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Title: Flexible autonomy and context in human-agent collectives
Author: Dybalova, Daniela
ISNI:       0000 0004 6352 2156
Awarding Body: University of Nottingham
Current Institution: University of Nottingham
Date of Award: 2017
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Human-agent collectives (HACs) are collaborative relationships between humans and software agents that are formed to meet the individual and collective goals of their members. In general, different members of a HAC should have differing degrees of autonomy in determining how a goal is to be achieved, and the degree of autonomy that should be enjoyed by each member of the collective varies with context. This thesis explores how norms can be used to achieve context sensitive flexible autonomy in HACs. Norms can be viewed as defining standards of ideal behaviour. In the form of rules and codes, they are widely used to coordinate and regulate activity in human organisations, and more recently they have also been proposed as a coordination mechanism for multi-agent systems (MAS). Norms therefore have the potential to form a common framework for coordination and control in HACs. The thesis develops a novel framework in which group and individual norms are used to specify both the goal to be achieved by a HAC and the degree of autonomy of the HAC and/or of its members in achieving a goal. The framework allows members of a collective to create norms specifying how a goal should (or should not) be achieved, together with sanctions for non-compliance. These norms form part of the decision making context of both the humans and agents in the collective. A prototype implementation of the framework was evaluated using the Colored Trails test-bed in a scenario involving mixed human-agent teams. The experiments confirmed that norms can be used for coordination of HACs and to facilitate context related flexible autonomy.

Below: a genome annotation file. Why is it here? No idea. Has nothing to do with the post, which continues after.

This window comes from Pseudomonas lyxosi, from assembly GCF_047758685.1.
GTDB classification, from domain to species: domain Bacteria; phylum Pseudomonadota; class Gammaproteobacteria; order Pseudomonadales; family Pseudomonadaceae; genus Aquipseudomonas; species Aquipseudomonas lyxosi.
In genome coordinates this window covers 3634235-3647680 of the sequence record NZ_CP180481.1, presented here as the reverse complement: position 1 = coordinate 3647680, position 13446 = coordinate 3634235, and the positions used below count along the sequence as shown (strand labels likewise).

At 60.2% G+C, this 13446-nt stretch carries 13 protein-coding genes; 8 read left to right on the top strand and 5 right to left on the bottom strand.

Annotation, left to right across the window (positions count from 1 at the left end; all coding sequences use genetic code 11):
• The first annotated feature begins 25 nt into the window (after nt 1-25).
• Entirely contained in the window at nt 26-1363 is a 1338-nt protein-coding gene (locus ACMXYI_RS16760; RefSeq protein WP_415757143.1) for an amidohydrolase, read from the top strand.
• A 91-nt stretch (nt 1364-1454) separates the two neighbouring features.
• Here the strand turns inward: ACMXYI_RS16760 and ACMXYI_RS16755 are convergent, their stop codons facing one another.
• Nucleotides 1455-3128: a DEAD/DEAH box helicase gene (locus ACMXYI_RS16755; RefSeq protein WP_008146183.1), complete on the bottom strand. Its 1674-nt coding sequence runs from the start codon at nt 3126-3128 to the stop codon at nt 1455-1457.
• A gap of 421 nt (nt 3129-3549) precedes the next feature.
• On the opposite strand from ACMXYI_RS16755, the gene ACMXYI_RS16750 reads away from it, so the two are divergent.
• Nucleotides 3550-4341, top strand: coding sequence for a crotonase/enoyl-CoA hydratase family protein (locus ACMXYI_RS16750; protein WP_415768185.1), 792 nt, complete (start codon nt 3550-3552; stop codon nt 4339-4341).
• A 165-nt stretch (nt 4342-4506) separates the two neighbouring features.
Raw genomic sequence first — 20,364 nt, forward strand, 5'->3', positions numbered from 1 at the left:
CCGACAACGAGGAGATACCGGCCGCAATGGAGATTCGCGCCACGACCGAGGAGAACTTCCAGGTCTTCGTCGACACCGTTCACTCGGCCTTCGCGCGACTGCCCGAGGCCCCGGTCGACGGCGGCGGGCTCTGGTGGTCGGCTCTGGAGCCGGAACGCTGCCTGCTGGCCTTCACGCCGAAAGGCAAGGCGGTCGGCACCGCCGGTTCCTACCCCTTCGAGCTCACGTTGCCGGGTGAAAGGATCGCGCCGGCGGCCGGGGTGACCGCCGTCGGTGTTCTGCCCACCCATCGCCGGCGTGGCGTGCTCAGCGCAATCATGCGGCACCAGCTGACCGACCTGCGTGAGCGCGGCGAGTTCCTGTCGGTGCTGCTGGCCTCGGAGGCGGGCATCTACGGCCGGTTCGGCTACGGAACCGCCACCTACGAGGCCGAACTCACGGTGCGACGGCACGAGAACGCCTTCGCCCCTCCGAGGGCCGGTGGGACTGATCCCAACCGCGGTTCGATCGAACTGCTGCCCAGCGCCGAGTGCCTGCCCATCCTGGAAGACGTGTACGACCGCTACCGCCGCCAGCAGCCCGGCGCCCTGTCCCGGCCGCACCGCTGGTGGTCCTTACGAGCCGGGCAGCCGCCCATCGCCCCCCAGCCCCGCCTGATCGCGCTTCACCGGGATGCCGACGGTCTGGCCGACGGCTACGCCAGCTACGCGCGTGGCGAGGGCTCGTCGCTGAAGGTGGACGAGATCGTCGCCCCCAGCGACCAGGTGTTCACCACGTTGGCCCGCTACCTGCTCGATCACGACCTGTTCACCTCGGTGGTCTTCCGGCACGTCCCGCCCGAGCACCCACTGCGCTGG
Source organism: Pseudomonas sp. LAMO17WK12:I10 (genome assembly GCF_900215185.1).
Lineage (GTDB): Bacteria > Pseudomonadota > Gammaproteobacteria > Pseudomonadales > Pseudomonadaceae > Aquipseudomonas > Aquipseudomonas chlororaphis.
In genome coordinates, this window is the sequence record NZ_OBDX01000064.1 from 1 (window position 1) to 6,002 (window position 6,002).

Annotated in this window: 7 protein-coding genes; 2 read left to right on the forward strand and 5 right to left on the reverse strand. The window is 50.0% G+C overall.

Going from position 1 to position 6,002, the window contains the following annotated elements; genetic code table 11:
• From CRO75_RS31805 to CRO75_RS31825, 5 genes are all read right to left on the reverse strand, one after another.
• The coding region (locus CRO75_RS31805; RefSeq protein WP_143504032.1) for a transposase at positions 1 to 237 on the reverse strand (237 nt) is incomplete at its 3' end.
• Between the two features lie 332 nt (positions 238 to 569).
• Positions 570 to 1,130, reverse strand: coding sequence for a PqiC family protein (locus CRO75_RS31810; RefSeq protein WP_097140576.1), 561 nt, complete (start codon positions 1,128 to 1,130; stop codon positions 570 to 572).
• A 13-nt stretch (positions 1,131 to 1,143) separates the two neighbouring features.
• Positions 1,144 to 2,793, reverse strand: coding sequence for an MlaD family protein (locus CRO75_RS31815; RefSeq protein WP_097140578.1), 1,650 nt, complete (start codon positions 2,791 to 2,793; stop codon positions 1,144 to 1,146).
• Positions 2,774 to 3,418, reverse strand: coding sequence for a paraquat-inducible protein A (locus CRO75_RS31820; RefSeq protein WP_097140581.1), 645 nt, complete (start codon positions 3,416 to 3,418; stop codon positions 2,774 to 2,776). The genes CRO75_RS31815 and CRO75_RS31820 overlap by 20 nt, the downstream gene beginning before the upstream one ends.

Supervisor: Not available Sponsor: Not available
Qualification Name: Thesis (Ph.D.) Qualification Level: Doctoral
EThOS ID:  DOI: Not available
Keywords: QA 75 Electronic computers. Computer science